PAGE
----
Making your own lures is a great way to catch more fish and learn a new skill.
And as fly fishermen know only too well, there’s great satisfaction in fooling a fish with something you created.
In this post we give people new to lure making the key facts on why it’s worthwhile and how to learn the techniques required (they aren’t hard) and where to get the supplies to start making their own lures.
Why make your own lures?
To boil it down there are four main reasons
- To save money
Fishing is expensive these days. It’s not uncommon to pay $20 for a lure and doesn’t it hurt when you lose it on a snag? Making your own lures will save you in the long run.
- To get the exact kind of lure, action and colour that you want
Many fishermen and women are into DIY lure making because it gives them a lure with the exact qualities they are after. Maybe there’s a specific type of baitfish in their area that commercial lures just don’t imitate properly. The solution – make your own.
- To help you catch more fish
Research shows that fish learn from being hooked and develop memory about lures. If you are using the same lure everyone else is, in heavily fished areas that might mean you miss out.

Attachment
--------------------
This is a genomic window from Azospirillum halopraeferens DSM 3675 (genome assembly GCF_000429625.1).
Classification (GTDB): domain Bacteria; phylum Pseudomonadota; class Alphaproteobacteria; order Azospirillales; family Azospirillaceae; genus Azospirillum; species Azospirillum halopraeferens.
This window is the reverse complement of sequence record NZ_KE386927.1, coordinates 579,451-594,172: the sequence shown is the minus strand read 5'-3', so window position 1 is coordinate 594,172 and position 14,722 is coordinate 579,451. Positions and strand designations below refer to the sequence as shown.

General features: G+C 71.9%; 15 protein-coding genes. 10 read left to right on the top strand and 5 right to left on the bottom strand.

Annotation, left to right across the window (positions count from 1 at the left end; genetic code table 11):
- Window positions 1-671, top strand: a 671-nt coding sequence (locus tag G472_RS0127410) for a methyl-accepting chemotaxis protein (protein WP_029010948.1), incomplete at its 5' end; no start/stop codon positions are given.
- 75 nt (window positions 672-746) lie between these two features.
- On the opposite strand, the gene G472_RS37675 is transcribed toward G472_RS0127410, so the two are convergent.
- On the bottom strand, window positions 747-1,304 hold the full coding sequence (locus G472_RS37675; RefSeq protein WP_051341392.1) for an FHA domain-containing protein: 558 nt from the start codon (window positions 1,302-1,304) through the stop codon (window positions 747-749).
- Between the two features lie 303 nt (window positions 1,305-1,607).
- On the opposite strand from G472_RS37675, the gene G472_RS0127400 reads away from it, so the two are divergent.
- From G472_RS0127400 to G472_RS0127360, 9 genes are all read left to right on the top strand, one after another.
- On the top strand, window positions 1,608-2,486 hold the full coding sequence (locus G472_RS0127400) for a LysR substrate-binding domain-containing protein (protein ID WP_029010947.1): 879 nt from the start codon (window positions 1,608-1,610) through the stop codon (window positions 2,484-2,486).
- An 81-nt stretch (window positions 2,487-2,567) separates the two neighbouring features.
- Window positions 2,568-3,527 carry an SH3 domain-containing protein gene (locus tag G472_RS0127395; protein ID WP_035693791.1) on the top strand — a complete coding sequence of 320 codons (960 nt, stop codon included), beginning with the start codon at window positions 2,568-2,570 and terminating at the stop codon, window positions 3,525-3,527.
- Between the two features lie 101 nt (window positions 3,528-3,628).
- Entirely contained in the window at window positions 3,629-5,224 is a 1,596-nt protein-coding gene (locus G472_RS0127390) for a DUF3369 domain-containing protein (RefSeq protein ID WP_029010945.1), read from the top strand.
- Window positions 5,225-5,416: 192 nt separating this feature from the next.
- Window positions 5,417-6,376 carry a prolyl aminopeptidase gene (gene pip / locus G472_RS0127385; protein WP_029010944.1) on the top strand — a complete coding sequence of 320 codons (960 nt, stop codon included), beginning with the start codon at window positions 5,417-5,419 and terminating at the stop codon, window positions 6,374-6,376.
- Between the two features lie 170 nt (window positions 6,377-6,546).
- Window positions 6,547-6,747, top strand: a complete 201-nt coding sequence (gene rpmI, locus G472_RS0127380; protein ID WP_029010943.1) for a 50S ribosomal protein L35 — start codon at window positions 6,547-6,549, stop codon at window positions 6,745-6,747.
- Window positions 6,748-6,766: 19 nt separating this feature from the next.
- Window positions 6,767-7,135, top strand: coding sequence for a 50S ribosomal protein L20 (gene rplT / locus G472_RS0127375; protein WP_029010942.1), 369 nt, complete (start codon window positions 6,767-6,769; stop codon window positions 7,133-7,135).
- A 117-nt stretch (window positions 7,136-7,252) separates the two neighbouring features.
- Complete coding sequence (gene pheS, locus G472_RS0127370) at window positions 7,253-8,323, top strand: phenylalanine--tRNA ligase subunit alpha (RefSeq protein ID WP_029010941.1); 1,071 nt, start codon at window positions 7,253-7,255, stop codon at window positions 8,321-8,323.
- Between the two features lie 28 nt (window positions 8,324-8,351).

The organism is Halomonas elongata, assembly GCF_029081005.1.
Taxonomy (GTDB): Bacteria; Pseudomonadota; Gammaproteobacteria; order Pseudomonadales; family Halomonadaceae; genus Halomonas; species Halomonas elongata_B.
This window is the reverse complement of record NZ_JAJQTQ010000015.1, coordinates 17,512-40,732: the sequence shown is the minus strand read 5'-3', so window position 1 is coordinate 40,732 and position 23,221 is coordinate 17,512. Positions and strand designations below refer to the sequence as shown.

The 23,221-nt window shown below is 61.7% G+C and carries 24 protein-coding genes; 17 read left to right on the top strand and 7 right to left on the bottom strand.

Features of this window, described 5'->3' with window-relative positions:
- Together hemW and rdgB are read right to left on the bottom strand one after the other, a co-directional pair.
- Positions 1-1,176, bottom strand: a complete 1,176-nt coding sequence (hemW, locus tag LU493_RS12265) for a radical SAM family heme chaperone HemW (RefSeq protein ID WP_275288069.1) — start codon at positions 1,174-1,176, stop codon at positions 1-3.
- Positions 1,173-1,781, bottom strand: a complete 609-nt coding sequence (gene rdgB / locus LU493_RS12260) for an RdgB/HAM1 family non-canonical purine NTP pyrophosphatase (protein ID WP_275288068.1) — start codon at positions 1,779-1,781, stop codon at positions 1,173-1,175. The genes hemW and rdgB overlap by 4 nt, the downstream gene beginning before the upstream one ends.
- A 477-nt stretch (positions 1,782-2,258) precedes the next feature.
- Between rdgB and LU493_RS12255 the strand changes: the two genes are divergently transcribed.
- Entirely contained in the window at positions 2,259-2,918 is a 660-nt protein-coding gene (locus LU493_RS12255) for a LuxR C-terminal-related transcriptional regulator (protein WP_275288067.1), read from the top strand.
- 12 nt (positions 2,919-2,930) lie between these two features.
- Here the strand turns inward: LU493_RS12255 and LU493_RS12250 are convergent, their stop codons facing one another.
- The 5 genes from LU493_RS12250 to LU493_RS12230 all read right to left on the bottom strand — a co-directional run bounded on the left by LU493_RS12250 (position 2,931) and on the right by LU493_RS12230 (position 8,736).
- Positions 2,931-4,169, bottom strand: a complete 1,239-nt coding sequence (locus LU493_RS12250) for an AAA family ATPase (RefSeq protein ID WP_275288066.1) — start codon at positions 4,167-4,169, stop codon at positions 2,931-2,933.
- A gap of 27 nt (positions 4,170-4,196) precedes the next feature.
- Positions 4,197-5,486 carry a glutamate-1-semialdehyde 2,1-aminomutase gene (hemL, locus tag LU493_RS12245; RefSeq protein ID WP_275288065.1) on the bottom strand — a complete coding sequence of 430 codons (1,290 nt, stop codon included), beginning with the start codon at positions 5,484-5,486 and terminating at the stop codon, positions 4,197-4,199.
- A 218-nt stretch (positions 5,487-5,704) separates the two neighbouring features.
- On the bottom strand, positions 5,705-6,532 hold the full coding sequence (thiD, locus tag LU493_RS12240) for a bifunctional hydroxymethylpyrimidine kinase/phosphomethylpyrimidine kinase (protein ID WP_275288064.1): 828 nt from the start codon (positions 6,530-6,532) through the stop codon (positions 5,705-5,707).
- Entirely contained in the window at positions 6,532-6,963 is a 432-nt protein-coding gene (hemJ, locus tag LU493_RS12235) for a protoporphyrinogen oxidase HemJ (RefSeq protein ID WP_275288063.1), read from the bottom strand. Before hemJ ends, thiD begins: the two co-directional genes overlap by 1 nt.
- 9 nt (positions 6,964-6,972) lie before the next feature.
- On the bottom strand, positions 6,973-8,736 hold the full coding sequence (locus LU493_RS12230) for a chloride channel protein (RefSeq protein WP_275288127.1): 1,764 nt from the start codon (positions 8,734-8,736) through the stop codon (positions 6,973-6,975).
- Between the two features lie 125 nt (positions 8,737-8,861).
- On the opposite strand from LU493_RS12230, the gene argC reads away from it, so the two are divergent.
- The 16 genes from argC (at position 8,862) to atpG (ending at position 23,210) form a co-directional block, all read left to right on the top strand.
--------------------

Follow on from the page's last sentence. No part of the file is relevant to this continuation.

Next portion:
- Because it is satisfying
We come from a fly-fishing and fly tying background, so making your own imitations is second nature to us. There is nothing like the satisfaction you get from landing a fish on a lure that you yourself have created.
What kind of lures can you make?
Making soft plastic lures
Making soft plastics is also relatively easy and a good place to start with lure making as all sorts of fish from bass and trout to crappie and walleye, right up to muskies, love them. You can purchase the plastic as a plastisol liquid that must be heated before use (you can melt down used or damaged soft plastics to recycle them too). You can add in colours, scents and glitter as required. The main item of hardware required is a mold for the shape you are wanting to create. You can find some examples here. See below for video instructions on the method or here for an illustrated example.
Making crankbaits takes the difficulty up a notch because you are dealing with a hard body – usually wood or plastic – and a lip to get the lure to dive. That said, they are easy to create with a few tools and the right materials – wood, the terminal hardware, paint and polycarbonate sheet for the bib. There are some nice written instructions here and a video tutorial for those who prefer below.
Making jerkbaits or stickbaits
Making jerkbaits involves similar techniques to crankbaits minus the complexity of the bib or lip. Here’s a written guide to the technique and there’s a video tutorial below.
Making spinners and inline spinners
Making your own spinners for trout and other species is relatively easy and if you buy in decent quantities the parts required (the blade, beads and wire) are relatively inexpensive. This article has detailed instructions as does the video below.
Making a spinnerbait takes the difficulty up a small notch as we are now dealing with a more complex frame, potentially two blades and the addition of a skirt and swivel. That said, it is easily achievable with a decent set of pliers and other basic tools. These instructions make the task straightforward, as does the video below.